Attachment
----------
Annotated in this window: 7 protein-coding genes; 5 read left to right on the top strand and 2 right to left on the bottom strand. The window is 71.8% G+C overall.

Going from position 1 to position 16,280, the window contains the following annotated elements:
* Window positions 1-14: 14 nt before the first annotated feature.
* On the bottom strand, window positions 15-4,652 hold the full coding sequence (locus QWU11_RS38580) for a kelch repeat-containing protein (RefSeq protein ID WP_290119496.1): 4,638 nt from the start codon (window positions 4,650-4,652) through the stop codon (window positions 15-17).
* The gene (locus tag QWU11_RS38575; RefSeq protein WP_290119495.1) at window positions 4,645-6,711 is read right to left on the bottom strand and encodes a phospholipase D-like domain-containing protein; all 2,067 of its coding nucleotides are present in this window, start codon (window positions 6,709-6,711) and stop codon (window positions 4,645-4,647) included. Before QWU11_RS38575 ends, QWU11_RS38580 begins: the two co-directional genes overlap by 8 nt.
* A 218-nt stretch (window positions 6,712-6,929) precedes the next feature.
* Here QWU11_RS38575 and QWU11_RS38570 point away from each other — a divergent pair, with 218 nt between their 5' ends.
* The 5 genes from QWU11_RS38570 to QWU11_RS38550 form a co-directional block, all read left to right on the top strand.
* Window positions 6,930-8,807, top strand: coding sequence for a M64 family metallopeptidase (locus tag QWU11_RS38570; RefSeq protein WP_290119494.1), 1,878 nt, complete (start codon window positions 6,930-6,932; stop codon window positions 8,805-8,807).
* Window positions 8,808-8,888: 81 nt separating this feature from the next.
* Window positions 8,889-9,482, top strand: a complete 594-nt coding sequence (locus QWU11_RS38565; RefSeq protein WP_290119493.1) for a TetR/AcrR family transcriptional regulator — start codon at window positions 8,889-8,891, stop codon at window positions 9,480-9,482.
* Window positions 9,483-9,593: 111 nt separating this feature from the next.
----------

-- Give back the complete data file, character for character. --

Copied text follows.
Annotated in this window: 7 protein-coding genes; 5 read left to right on the top strand and 2 right to left on the bottom strand. The window is 71.8% G+C overall.

Going from position 1 to position 16,280, the window contains the following annotated elements:
* Window positions 1-14: 14 nt before the first annotated feature.
* On the bottom strand, window positions 15-4,652 hold the full coding sequence (locus QWU11_RS38580) for a kelch repeat-containing protein (RefSeq protein ID WP_290119496.1): 4,638 nt from the start codon (window positions 4,650-4,652) through the stop codon (window positions 15-17).
* The gene (locus tag QWU11_RS38575; RefSeq protein WP_290119495.1) at window positions 4,645-6,711 is read right to left on the bottom strand and encodes a phospholipase D-like domain-containing protein; all 2,067 of its coding nucleotides are present in this window, start codon (window positions 6,709-6,711) and stop codon (window positions 4,645-4,647) included. Before QWU11_RS38575 ends, QWU11_RS38580 begins: the two co-directional genes overlap by 8 nt.
* A 218-nt stretch (window positions 6,712-6,929) precedes the next feature.
* Here QWU11_RS38575 and QWU11_RS38570 point away from each other — a divergent pair, with 218 nt between their 5' ends.
* The 5 genes from QWU11_RS38570 to QWU11_RS38550 form a co-directional block, all read left to right on the top strand.
* Window positions 6,930-8,807, top strand: coding sequence for a M64 family metallopeptidase (locus tag QWU11_RS38570; RefSeq protein WP_290119494.1), 1,878 nt, complete (start codon window positions 6,930-6,932; stop codon window positions 8,805-8,807).
* Window positions 8,808-8,888: 81 nt separating this feature from the next.
* Window positions 8,889-9,482, top strand: a complete 594-nt coding sequence (locus QWU11_RS38565; RefSeq protein WP_290119493.1) for a TetR/AcrR family transcriptional regulator — start codon at window positions 8,889-8,891, stop codon at window positions 9,480-9,482.
* Window positions 9,483-9,593: 111 nt separating this feature from the next.